Jun 7, 2007
To show scientific information flow between disciplines, Columbia University’s W. Bradford Paley and colleagues categorized about 800,000 papers into almost 800 areas based on citations of each in other papers. They produced a map of nodes in which node size is proportional to citation frequency and color distinguishes between 23 broader areas of scientific inquiry, from mental health to fluid mechanics.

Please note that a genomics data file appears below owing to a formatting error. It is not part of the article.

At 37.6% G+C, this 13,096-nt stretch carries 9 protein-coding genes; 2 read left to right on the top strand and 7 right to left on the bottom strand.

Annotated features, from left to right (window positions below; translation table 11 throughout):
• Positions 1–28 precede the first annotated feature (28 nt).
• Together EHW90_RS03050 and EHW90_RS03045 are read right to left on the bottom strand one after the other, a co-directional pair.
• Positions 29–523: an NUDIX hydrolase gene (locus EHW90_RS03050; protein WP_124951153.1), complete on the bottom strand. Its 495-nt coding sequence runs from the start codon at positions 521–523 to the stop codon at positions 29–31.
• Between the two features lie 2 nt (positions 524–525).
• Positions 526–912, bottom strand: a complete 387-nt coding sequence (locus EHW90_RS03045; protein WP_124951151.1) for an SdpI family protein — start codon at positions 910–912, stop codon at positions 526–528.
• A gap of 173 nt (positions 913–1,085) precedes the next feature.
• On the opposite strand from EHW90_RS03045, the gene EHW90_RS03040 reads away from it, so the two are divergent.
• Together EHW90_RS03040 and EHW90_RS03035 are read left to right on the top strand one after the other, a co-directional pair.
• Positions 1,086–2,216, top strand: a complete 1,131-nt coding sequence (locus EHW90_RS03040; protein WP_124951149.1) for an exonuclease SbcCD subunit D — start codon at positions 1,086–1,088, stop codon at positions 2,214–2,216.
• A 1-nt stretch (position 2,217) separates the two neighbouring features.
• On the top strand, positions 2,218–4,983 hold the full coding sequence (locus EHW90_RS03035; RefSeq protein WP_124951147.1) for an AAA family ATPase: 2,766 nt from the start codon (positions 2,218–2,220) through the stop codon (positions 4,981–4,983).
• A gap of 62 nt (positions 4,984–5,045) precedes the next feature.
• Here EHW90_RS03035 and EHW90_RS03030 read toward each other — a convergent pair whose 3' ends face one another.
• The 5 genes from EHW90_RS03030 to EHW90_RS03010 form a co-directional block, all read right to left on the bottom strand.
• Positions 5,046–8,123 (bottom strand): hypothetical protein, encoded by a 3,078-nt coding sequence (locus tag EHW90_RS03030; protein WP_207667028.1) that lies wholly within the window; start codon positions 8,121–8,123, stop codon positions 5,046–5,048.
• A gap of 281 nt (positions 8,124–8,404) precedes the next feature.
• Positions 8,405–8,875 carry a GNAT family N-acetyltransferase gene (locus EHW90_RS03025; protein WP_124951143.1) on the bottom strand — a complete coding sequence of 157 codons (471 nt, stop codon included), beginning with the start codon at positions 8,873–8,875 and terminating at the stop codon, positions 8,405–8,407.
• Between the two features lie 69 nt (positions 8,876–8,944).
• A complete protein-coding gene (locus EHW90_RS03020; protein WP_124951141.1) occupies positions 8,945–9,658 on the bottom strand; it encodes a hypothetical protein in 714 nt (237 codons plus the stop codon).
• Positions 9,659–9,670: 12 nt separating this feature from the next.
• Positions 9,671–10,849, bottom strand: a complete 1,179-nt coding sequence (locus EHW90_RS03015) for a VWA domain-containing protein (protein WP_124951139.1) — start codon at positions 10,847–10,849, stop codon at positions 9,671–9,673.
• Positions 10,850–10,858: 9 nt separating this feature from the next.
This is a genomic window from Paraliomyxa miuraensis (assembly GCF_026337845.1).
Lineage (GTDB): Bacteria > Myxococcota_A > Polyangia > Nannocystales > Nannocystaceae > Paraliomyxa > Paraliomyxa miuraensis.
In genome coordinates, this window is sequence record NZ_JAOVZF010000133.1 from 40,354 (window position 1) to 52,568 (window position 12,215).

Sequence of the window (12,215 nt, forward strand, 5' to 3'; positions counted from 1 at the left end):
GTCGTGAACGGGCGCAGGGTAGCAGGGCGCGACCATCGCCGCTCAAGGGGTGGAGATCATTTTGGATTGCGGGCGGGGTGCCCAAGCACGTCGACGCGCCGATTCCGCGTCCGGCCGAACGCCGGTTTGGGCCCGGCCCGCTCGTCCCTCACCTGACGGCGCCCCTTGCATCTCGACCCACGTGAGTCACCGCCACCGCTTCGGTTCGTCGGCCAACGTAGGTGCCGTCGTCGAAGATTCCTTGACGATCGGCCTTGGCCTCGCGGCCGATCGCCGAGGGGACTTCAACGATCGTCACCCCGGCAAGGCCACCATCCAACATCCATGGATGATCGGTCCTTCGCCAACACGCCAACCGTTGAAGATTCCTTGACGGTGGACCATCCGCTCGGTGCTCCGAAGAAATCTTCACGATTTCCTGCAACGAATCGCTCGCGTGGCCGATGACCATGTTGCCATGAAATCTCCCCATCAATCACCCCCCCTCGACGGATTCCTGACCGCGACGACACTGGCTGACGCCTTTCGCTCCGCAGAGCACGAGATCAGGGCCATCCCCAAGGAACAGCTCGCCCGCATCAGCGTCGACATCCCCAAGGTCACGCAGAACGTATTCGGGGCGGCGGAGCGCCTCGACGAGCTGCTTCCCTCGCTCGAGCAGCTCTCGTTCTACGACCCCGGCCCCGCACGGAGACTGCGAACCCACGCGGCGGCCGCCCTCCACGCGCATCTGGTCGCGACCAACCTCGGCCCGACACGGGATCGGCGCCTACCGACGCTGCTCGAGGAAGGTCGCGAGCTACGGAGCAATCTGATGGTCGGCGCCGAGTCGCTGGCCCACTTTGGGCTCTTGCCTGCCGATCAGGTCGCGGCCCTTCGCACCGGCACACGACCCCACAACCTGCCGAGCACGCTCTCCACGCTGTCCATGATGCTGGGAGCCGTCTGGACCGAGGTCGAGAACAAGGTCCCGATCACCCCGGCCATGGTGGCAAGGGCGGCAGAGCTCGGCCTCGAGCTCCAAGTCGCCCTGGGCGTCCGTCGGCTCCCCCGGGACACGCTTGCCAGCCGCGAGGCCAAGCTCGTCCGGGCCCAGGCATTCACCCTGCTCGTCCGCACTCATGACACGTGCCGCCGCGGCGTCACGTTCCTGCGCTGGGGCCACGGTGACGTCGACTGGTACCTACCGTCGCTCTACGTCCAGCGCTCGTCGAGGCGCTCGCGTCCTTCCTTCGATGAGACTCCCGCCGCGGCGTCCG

A write-up outlining the details appeared on the Discover Magazine site recently and the number 1 section heading announced that “Social Scientists Don’t Do Chemistry”. Presumably, the reverse is also true as the relationships between disciplines are mutual in Paley’s map. So, what I’d like to know is aren’t there examples of social scientists studying the impact of chemistry on our lives, perhaps touching on chemophobia and other phenomena and what about those chemists who take a philosophical view of their science considering its wider sociological implications in their work. If you have any examples or thoughts on this please leave a comment.